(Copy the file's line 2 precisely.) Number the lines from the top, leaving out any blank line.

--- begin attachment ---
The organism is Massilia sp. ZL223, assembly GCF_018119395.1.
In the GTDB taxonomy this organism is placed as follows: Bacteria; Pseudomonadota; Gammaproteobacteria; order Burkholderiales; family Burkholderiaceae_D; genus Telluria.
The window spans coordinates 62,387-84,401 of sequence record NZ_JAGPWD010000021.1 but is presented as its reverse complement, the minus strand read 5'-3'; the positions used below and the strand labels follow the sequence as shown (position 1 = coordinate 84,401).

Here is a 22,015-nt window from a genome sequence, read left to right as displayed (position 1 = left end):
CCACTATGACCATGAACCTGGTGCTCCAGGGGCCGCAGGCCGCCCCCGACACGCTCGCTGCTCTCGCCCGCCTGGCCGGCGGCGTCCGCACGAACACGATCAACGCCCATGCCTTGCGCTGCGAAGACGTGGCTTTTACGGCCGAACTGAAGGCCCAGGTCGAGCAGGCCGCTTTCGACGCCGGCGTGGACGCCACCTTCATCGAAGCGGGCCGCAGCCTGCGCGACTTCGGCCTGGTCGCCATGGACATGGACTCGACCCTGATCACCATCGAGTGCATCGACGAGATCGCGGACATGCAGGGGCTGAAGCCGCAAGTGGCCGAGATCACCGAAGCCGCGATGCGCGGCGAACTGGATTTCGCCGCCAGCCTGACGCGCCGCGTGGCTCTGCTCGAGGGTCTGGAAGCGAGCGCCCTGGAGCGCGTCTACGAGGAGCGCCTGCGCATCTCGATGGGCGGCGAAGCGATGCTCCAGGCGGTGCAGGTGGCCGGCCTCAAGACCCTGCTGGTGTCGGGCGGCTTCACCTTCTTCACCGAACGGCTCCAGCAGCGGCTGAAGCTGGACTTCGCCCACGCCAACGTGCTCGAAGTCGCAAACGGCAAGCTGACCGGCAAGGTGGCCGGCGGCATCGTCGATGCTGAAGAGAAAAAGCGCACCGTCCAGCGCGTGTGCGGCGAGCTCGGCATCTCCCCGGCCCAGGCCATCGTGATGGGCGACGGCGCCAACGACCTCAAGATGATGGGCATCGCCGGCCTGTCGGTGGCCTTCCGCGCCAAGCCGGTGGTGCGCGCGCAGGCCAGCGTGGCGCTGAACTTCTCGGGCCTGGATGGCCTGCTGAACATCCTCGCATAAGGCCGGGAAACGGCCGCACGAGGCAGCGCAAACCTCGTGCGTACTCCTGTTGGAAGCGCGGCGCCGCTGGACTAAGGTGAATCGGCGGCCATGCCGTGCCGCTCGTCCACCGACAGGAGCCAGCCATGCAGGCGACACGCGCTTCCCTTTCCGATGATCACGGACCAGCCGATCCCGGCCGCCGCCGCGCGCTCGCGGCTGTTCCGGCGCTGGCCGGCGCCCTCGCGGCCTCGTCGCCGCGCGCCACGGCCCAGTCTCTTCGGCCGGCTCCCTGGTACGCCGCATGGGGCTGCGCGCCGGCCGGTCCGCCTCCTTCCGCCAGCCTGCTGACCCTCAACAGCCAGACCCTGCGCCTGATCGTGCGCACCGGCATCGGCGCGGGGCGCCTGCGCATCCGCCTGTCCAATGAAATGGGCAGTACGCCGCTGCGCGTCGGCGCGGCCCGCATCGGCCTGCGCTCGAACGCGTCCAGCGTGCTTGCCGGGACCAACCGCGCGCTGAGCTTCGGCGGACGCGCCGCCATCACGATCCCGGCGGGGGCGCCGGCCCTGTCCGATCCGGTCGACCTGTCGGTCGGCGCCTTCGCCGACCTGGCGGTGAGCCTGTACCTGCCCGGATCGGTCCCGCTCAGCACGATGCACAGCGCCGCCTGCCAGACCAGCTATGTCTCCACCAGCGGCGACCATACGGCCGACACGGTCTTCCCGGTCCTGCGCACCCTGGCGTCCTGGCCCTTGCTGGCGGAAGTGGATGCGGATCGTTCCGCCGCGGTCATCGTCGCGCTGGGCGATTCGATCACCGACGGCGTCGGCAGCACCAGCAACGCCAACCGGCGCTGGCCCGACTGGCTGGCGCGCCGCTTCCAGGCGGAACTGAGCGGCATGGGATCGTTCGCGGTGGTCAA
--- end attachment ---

In the GTDB taxonomy this organism is placed as follows: Bacteria; Pseudomonadota; Gammaproteobacteria; order Burkholderiales; family Burkholderiaceae_D; genus Telluria.